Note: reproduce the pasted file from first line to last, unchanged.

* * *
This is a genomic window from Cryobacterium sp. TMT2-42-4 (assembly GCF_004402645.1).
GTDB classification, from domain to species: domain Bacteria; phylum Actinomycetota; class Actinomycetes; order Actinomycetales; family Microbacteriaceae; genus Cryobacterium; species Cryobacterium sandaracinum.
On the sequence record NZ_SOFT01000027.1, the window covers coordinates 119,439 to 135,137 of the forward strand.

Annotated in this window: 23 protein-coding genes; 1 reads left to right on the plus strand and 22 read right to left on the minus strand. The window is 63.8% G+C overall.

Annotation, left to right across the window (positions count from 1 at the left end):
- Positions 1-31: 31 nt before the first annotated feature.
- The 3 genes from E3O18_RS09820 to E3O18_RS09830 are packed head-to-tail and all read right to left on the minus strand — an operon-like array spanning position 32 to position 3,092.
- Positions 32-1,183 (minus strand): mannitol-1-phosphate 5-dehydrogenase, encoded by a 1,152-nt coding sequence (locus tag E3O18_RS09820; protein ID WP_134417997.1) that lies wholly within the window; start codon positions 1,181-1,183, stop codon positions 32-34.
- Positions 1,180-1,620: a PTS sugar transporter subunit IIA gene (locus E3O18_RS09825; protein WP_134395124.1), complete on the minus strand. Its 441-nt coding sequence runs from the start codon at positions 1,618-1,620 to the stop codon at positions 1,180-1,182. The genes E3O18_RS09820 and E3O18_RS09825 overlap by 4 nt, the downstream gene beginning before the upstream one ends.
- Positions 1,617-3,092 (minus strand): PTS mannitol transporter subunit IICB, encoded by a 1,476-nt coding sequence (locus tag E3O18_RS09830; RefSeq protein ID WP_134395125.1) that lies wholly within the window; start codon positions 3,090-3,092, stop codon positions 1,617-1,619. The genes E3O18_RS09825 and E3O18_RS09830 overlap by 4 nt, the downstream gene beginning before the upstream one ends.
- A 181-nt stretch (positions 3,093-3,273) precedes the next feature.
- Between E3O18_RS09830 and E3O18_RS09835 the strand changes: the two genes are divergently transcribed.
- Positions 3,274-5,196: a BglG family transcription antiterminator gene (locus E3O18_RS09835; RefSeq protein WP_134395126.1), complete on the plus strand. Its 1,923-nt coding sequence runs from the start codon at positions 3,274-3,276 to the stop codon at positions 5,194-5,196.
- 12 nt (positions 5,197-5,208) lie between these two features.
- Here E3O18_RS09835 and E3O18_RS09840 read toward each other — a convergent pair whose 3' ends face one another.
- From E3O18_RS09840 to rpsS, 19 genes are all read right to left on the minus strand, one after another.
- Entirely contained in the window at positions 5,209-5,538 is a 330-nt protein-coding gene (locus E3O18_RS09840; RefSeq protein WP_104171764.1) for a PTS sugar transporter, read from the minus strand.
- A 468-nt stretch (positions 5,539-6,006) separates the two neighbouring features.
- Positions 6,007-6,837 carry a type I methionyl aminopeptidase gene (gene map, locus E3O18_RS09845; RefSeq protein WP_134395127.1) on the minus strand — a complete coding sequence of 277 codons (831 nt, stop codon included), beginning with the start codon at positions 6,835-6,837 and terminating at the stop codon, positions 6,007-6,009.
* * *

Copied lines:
This is a genomic window from Cryobacterium sp. TMT2-42-4 (assembly GCF_004402645.1).
GTDB classification, from domain to species: domain Bacteria; phylum Actinomycetota; class Actinomycetes; order Actinomycetales; family Microbacteriaceae; genus Cryobacterium; species Cryobacterium sandaracinum.
On the sequence record NZ_SOFT01000027.1, the window covers coordinates 119,439 to 135,137 of the forward strand.

Annotated in this window: 23 protein-coding genes; 1 reads left to right on the plus strand and 22 read right to left on the minus strand. The window is 63.8% G+C overall.

Annotation, left to right across the window (positions count from 1 at the left end):
- Positions 1-31: 31 nt before the first annotated feature.
- The 3 genes from E3O18_RS09820 to E3O18_RS09830 are packed head-to-tail and all read right to left on the minus strand — an operon-like array spanning position 32 to position 3,092.
- Positions 32-1,183 (minus strand): mannitol-1-phosphate 5-dehydrogenase, encoded by a 1,152-nt coding sequence (locus tag E3O18_RS09820; protein ID WP_134417997.1) that lies wholly within the window; start codon positions 1,181-1,183, stop codon positions 32-34.
- Positions 1,180-1,620: a PTS sugar transporter subunit IIA gene (locus E3O18_RS09825; protein WP_134395124.1), complete on the minus strand. Its 441-nt coding sequence runs from the start codon at positions 1,618-1,620 to the stop codon at positions 1,180-1,182. The genes E3O18_RS09820 and E3O18_RS09825 overlap by 4 nt, the downstream gene beginning before the upstream one ends.
- Positions 1,617-3,092 (minus strand): PTS mannitol transporter subunit IICB, encoded by a 1,476-nt coding sequence (locus tag E3O18_RS09830; RefSeq protein ID WP_134395125.1) that lies wholly within the window; start codon positions 3,090-3,092, stop codon positions 1,617-1,619. The genes E3O18_RS09825 and E3O18_RS09830 overlap by 4 nt, the downstream gene beginning before the upstream one ends.
- A 181-nt stretch (positions 3,093-3,273) precedes the next feature.
- Between E3O18_RS09830 and E3O18_RS09835 the strand changes: the two genes are divergently transcribed.
- Positions 3,274-5,196: a BglG family transcription antiterminator gene (locus E3O18_RS09835; RefSeq protein WP_134395126.1), complete on the plus strand. Its 1,923-nt coding sequence runs from the start codon at positions 3,274-3,276 to the stop codon at positions 5,194-5,196.
- 12 nt (positions 5,197-5,208) lie between these two features.
- Here E3O18_RS09835 and E3O18_RS09840 read toward each other — a convergent pair whose 3' ends face one another.
- From E3O18_RS09840 to rpsS, 19 genes are all read right to left on the minus strand, one after another.
- Entirely contained in the window at positions 5,209-5,538 is a 330-nt protein-coding gene (locus E3O18_RS09840; RefSeq protein WP_104171764.1) for a PTS sugar transporter, read from the minus strand.
- A 468-nt stretch (positions 5,539-6,006) separates the two neighbouring features.
- Positions 6,007-6,837 carry a type I methionyl aminopeptidase gene (gene map, locus E3O18_RS09845; RefSeq protein WP_134395127.1) on the minus strand — a complete coding sequence of 277 codons (831 nt, stop codon included), beginning with the start codon at positions 6,835-6,837 and terminating at the stop codon, positions 6,007-6,009.